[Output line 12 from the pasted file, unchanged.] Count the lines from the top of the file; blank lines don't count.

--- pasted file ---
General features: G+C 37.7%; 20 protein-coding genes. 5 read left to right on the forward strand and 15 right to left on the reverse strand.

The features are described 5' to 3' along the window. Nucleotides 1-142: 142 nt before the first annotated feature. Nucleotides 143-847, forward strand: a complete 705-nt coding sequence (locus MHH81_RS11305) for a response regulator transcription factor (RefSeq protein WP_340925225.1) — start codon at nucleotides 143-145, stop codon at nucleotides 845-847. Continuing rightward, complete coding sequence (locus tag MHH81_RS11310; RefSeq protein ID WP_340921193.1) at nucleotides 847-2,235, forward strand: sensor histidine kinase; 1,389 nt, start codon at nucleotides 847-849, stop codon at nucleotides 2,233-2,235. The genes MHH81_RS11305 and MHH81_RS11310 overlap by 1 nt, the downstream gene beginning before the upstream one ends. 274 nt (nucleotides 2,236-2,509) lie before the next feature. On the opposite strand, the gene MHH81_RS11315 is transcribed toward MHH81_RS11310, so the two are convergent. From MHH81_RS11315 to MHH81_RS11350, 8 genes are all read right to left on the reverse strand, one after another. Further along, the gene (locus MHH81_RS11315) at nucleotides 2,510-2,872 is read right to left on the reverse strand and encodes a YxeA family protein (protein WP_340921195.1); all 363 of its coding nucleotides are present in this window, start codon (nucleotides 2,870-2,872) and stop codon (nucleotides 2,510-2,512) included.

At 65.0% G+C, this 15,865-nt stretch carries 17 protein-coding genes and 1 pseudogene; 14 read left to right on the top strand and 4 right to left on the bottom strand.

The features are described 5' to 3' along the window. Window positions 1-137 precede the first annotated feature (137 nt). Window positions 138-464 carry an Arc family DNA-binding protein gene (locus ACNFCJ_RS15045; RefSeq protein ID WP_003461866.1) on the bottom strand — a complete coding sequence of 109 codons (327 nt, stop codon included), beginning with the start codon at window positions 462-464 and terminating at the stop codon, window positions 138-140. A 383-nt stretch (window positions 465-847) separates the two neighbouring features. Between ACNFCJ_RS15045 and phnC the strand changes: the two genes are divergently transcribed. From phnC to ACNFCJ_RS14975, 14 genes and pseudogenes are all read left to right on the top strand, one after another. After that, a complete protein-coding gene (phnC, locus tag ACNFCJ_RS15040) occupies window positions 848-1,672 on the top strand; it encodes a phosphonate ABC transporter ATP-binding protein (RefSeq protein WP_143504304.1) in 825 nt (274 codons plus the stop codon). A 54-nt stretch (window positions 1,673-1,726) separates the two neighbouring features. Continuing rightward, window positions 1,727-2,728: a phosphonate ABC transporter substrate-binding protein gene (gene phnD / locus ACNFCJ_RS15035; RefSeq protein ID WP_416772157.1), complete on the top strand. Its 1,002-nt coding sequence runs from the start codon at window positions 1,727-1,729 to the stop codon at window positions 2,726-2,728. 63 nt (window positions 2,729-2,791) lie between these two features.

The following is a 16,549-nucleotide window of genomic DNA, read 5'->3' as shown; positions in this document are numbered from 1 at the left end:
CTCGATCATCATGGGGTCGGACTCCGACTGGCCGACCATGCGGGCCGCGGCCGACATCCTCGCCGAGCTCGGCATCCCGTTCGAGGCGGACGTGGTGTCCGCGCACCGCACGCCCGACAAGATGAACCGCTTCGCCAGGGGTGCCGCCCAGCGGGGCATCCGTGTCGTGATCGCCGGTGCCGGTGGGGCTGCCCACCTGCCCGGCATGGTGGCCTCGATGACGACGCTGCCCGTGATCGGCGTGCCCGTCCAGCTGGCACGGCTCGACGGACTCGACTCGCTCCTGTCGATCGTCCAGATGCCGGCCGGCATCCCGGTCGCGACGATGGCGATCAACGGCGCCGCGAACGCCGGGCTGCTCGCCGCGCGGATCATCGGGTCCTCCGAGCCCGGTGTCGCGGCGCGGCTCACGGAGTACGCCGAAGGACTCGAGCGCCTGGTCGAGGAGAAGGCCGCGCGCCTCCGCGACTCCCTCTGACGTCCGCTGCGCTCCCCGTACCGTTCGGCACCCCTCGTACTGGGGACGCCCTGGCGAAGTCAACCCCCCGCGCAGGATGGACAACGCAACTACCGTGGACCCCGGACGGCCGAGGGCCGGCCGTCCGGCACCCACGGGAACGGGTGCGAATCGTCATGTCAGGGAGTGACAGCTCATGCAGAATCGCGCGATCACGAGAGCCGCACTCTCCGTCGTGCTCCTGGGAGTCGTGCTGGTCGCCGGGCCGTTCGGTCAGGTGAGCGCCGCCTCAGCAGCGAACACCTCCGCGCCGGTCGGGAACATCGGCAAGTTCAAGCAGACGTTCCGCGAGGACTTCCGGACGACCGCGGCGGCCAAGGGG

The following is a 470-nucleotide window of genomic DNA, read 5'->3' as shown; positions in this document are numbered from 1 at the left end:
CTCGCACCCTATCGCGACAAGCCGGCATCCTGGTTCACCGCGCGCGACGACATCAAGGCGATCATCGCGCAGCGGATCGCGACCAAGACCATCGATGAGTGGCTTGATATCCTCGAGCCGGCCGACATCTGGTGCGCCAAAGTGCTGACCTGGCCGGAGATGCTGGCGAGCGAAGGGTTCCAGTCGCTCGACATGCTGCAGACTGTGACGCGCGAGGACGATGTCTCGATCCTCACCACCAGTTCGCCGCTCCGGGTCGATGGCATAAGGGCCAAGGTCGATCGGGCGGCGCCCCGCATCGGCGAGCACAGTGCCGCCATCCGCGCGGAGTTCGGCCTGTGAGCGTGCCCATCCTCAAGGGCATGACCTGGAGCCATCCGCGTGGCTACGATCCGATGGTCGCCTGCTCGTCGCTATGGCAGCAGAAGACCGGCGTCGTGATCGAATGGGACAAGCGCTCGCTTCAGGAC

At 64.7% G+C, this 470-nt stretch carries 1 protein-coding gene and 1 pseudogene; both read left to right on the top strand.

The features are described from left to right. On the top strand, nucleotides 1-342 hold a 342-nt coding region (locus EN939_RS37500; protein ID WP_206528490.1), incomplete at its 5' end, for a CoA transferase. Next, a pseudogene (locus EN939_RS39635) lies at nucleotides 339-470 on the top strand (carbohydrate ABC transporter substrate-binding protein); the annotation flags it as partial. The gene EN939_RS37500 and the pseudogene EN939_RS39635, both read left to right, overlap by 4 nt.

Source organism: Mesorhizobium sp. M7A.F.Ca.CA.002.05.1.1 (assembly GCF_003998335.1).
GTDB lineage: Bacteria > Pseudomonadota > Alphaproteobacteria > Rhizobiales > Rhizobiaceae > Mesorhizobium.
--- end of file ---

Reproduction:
GTDB lineage: Bacteria > Pseudomonadota > Alphaproteobacteria > Rhizobiales > Rhizobiaceae > Mesorhizobium.